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Making the punishment fit the crime – in the US, not the UK

Most people in this country have no idea how leniently the banks have been let off the hook for all their multiple and massive misdemeanours compared with the US and the EU. This week in the US the big banks have been told that if they are to meet government demands for new terms to settle claims for mortgage sales abuses, they will have to provide billions of dollars in relief to those communities which have been hardest hit by the financial crisis.

Imagine HSBC, Barclays, RBS and Lloyds being told that for palming off dud mortgages on consumers who could never sustain them, mis-selling PPI on a vast scale to consumers who didn’t need or want the, and rigging LIBOR with massive misallocation of capital values across the world, they would have to pour billions of pounds into reviving the North-East, North-West and Wales. No, I can’t either. In Britain not one penny has been extracted from the banks to reimburse their victims for the unemployment, impoverishment or homelessness imposed on them by the follies of the financial elite, and not one top banking executive has been prosecuted, let alone convicted and jailed.

Yet in America, which many would regard as the citadel of unrelenting capitalism and the enemy of anything socialistic, the government is close to a deal with one bank, the Bank of America, which will impose a record fine of $16bn-plus (£9.4bn) for mis-selling mortgage securities which will channel as much as $7bn (£4.1bn) back to cheated homeowners. Just imagine the UK Big Four being required to hand back £1-2bn to homeowners deprived of their homes or to the 1.8 million households on Council waiting lists or to devastated communities in the poorest regions.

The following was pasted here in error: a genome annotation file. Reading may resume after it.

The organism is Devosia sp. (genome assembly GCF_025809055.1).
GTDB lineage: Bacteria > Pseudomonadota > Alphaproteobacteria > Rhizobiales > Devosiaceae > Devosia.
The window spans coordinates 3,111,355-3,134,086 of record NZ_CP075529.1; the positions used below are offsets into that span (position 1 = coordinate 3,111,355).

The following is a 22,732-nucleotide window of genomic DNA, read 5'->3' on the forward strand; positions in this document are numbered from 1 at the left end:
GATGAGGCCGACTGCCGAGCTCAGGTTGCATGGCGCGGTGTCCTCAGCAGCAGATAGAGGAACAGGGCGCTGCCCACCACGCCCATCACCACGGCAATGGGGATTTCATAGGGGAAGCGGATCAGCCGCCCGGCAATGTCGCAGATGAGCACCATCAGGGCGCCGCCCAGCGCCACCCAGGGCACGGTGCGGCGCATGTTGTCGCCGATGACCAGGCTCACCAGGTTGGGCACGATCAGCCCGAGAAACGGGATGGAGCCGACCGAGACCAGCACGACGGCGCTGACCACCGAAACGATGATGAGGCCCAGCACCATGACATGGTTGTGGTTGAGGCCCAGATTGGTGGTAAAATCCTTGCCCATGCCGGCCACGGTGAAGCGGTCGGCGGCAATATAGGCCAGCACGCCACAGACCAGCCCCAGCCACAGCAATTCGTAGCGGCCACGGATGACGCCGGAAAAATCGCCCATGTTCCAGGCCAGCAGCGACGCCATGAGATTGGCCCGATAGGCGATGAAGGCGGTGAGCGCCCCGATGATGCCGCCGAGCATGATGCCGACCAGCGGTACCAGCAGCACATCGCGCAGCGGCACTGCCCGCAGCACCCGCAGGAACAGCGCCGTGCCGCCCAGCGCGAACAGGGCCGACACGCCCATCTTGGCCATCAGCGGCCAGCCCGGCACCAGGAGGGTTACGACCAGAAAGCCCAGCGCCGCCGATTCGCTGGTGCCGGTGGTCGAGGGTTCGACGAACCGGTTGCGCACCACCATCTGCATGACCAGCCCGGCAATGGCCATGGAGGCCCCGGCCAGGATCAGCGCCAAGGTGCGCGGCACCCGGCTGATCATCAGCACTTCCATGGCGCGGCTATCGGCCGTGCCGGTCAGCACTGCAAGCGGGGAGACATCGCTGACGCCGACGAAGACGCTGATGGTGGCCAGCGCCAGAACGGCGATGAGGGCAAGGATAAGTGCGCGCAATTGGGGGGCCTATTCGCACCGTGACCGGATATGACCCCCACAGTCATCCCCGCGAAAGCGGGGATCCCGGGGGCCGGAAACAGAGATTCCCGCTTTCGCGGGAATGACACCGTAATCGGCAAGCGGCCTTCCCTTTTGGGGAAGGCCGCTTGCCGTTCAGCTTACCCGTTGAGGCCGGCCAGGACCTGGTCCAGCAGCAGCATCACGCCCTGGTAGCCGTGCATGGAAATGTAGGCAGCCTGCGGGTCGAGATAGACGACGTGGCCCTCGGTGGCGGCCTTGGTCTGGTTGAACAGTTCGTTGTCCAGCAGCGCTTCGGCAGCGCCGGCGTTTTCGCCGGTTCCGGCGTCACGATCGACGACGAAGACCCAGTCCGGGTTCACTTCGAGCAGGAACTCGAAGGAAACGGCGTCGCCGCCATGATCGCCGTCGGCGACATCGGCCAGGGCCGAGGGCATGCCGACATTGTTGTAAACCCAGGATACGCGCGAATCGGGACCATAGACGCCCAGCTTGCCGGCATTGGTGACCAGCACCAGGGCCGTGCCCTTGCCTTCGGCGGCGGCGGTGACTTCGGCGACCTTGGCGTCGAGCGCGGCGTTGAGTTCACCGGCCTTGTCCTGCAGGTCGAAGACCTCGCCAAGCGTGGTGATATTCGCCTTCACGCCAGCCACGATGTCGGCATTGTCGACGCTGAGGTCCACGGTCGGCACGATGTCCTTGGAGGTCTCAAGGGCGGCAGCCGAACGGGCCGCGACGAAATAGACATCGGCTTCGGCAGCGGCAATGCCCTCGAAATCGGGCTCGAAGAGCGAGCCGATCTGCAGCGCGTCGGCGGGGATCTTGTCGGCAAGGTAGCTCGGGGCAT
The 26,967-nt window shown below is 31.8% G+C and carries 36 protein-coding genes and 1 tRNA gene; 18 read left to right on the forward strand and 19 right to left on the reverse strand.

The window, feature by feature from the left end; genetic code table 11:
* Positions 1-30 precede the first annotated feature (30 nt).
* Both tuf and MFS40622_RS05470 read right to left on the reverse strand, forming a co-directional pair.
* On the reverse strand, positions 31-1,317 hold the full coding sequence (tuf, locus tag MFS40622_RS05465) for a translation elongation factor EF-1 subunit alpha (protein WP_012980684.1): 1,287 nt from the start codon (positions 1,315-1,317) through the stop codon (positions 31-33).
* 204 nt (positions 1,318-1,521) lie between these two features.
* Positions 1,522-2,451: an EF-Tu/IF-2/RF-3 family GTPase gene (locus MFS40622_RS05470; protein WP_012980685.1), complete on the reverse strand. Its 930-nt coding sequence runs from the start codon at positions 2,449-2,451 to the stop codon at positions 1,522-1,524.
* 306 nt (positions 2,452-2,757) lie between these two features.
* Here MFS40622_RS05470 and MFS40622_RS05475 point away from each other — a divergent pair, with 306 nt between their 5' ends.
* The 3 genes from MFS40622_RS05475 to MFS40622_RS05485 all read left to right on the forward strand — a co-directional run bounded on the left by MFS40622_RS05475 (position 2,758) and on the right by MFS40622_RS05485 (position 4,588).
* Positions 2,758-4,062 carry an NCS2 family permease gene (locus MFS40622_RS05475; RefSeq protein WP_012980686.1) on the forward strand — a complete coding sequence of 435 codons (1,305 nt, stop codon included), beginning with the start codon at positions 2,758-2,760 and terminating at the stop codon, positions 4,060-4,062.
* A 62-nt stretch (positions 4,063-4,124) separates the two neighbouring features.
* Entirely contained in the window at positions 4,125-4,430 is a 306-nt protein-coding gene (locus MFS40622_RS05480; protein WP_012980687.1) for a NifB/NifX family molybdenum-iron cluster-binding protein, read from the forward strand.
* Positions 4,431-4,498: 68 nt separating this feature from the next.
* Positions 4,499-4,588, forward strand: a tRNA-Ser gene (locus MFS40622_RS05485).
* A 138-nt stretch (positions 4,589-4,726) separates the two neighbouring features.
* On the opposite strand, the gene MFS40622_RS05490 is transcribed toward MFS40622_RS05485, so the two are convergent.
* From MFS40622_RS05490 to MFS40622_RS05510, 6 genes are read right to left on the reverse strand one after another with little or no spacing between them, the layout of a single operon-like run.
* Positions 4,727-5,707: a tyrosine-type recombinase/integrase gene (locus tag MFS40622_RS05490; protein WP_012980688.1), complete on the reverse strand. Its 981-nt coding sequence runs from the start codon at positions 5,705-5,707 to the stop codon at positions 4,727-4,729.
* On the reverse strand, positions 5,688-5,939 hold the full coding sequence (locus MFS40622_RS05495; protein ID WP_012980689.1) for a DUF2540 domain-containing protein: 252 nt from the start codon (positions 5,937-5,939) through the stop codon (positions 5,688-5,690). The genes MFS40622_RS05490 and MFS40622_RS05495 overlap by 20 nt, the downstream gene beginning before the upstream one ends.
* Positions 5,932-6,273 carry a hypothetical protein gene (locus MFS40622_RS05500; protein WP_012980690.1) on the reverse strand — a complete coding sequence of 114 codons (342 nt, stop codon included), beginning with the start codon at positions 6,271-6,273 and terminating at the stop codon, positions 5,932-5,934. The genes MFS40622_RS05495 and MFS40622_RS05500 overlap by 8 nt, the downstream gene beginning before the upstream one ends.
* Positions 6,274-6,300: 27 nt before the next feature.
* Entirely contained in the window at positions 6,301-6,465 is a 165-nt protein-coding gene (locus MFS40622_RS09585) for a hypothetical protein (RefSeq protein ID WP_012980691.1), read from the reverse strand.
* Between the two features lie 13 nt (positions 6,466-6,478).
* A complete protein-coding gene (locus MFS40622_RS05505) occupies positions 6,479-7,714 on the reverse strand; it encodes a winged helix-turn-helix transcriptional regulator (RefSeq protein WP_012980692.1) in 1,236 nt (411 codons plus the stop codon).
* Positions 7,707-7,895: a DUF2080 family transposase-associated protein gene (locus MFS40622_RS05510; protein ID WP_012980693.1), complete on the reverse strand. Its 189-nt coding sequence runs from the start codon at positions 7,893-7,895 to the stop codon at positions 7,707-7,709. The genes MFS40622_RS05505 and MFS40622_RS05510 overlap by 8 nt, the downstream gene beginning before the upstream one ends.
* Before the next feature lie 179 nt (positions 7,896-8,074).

Unimaginable in the UK where the banks are protected by a Tory party dependent on them for their financial survival, yet a reality in pure capitalist America. The settlement reached with Citigroup bank in the US earmarked $2.5bn for home-owner relief and redevelopment projects, plus directing 50% of a minimum of $820m to hard-hit cities, plus providing gap financing to build affordable rental units in area with a high cost of living. The absence of any of these things in the UK exposes just how extreme is the hard-right ideology of this Cameron government which regards the financial crisis as a God-sent opportunity to dismantle the Welfare State and stamp hard on its most helpless victims.


  1. Peter Rowlands says:

    Absolutely, but the UK is soft on the banks also because it fears losing London as the leading EU financial centre, something that would definitely happen if we left the EU.

    1. Robert says:

      Then maybe it’s time, because the banks are to costly they are way to costly ,if they move out then possibly our government would have to work at getting us back to the top in manufacturing and being the top at expertise in say robotics after all we use to be before the banks became the glow in the eyes of the politicians.. lets be honest another mess like the last one and people will not be saying never mind it was an accident they’d be wanting blood.

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